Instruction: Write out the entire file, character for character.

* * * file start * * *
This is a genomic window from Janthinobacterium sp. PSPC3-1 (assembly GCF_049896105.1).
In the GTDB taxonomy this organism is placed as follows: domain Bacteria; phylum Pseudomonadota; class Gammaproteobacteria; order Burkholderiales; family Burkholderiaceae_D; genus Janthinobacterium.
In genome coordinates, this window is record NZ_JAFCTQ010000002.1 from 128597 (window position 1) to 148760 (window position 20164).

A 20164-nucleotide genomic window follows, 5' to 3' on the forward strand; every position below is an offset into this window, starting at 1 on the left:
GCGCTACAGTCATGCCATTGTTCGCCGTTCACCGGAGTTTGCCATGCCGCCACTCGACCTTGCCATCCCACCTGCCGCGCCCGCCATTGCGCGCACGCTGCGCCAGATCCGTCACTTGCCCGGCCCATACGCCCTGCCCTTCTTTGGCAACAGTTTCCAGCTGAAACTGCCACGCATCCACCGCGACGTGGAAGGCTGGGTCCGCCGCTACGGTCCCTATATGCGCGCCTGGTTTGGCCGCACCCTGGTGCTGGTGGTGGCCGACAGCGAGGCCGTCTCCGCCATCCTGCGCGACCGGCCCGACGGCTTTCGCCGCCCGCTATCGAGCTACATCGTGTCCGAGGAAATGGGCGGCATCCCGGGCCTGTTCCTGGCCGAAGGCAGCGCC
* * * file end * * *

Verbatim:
This is a genomic window from Janthinobacterium sp. PSPC3-1 (assembly GCF_049896105.1).
In the GTDB taxonomy this organism is placed as follows: domain Bacteria; phylum Pseudomonadota; class Gammaproteobacteria; order Burkholderiales; family Burkholderiaceae_D; genus Janthinobacterium.
In genome coordinates, this window is record NZ_JAFCTQ010000002.1 from 128597 (window position 1) to 148760 (window position 20164).

A 20164-nucleotide genomic window follows, 5' to 3' on the forward strand; every position below is an offset into this window, starting at 1 on the left:
GCGCTACAGTCATGCCATTGTTCGCCGTTCACCGGAGTTTGCCATGCCGCCACTCGACCTTGCCATCCCACCTGCCGCGCCCGCCATTGCGCGCACGCTGCGCCAGATCCGTCACTTGCCCGGCCCATACGCCCTGCCCTTCTTTGGCAACAGTTTCCAGCTGAAACTGCCACGCATCCACCGCGACGTGGAAGGCTGGGTCCGCCGCTACGGTCCCTATATGCGCGCCTGGTTTGGCCGCACCCTGGTGCTGGTGGTGGCCGACAGCGAGGCCGTCTCCGCCATCCTGCGCGACCGGCCCGACGGCTTTCGCCGCCCGCTATCGAGCTACATCGTGTCCGAGGAAATGGGCGGCATCCCGGGCCTGTTCCTGGCCGAAGGCAGCGCC